Restaurant innovation

How COVID-19 Is Accelerating Drive-Thru Upgrades

Quick-service restaurants (QSRs) competing in an already tight space have been under increasing pressure to differentiate their brands and enhance business operations at a time when industry revenues are suffering.

Major brands are shuttering their dine-in areas to promote social distancing, shifting their focuses to upgrading drive-thru operations and elevating their customer service approaches. Drive-thru pickup accounted for approximately 70 percent of QSRs’ sales totals in 2018, and that share is expected to hold steady or increase as more Americans stay at home. QSRs investing in their drive-thru operations stand to benefit now and in the future.

A recent study offered insights into consumers’ reactions when the coronavirus crisis began in March. It analyzed sales at eight fast food and fast casual brands across the U.S. — Burger King, Chick-fil-A, Chipotle, McDonald’s, Perkins Restaurant & Bakery, Popeyes, Starbucks and TGI Friday’s — finding that traffic held surprisingly steady and that some chains even saw year-over-year growth. Only TGI Friday’s and Perkins, both dine-in restaurants lacking drive-thrus, posted declines over the previous years.

Demand for drive-thru options coincides with an uptick in off-premise dining, including digital ordering and third-party delivery service. QSRs that did not offer such services before the COVID-19 crisis are now scrambling to provide no-contact options to ease customers’ concerns and even promote a sense of normalcy. Doing so could allow them to engage new customers and encourage loyalty during these uncertain times.

QSRs have recently experimented with several approaches to gain competitive edges, from modifying menus with healthier choices and tinkering with loyalty programs to modernizing their restaurant layouts. The COVID-19 pandemic is in consumers' thoughts, yet companies can still personalize their services with digital offerings that limit personal contact to address customers’ concerns.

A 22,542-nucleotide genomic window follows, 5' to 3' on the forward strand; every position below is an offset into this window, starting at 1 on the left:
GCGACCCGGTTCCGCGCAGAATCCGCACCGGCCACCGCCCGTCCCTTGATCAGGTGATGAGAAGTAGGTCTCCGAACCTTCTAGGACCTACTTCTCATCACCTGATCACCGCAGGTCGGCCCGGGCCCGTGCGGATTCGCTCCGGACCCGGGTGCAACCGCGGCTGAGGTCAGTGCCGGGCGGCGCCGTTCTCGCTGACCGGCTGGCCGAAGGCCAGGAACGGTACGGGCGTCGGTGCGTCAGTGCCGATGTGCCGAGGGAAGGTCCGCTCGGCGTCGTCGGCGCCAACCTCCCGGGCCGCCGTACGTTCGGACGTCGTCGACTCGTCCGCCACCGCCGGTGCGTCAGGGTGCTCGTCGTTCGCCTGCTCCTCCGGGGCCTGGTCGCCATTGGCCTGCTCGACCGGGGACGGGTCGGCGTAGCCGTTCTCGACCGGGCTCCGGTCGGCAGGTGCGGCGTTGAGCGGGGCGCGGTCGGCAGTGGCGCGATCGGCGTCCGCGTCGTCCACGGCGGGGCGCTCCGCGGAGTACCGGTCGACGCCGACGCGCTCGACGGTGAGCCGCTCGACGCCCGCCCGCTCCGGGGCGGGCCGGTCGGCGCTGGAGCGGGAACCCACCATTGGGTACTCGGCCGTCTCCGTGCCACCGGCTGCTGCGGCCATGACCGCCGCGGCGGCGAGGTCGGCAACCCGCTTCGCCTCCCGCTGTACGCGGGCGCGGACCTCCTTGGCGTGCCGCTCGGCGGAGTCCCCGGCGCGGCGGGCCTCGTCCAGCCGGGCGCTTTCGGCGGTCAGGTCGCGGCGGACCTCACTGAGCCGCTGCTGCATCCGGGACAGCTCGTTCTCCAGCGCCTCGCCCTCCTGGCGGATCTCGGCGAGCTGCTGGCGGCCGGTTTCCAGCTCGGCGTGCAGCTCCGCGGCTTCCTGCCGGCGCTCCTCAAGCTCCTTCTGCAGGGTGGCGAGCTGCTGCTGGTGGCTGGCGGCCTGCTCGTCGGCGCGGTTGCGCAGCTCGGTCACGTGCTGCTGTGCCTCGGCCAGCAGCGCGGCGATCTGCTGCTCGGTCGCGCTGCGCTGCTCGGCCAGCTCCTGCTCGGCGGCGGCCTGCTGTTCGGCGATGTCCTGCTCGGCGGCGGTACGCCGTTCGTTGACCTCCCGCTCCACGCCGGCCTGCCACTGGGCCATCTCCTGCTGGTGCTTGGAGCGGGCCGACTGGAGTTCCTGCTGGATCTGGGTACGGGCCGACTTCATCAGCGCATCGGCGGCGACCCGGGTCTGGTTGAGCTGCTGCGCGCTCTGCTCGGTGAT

Drive-thru ordering is poised for a digital transformation, with numerous innovations emerging to promote faster ordering and more efficient kitchens. About 70 percent of QSR managers see these as the primary benefits of implementing new technologies, according to PYMNTS’ Restaurant Readiness Index, and most believe tools that support convenient order pickup and accuracy will bolster restaurants’ successes.

One new tool comes from U.S.-based artificial intelligence (AI) solutions provider Valyant AI, which recently introduced a conversational AI platform for QSRs that simplifies voice ordering at kiosks. The platform also updates display boards with messages encouraging patrons to make additional purchases and provides real-time insights on customer-employee interactions.

This conversational AI-based customer relationship management (CRM) software can help QSRs refine their ordering operations as well as reduce the risk of suggesting items customers may have rejected in the past. These operators can instead rely on the insights they have gained through customer interactions to tailor their offerings. Such suggestive selling occurs less than 55 percent of the time at drive-thrus that do not prioritize personalization, according to a 2019 study.

Adopting digital menu boards with vibrant images and graphics can also help QSRs capture customers’ attention as well as provide more readable entries than their static counterparts. Order confirmation systems can offer timely promotions and complimentary menu items, boosting loyalty while enabling staff to ensure orders are accurate.

COVID-19 is accelerating QSRs’ digital developments, and some experts believe the crisis could have lasting impacts on the food service landscape in multiple ways. The expansion of delivery offerings and pursuit of drive-thru renovations, as well as growth in digital revenues and loyalty program rollouts, are trends that may persist long after the pandemic ceases to be a threat.

Analysts predict QSR operators will post only modest sales increases from the recent uptick in drive-thru service, but the push to adopt digital offerings is expected to offer long-lasting value.



The How We Shop Report, a PYMNTS collaboration with PayPal, aims to understand how consumers of all ages and incomes are shifting to shopping and paying online in the midst of the COVID-19 pandemic. Our research builds on a series of studies conducted since March, surveying more than 16,000 consumers on how their shopping habits and payments preferences are changing as the crisis continues. This report focuses on our latest survey of 2,163 respondents and examines how their increased appetite for online commerce and digital touchless methods, such as QR codes, contactless cards and digital wallets, is poised to shape the post-pandemic economy.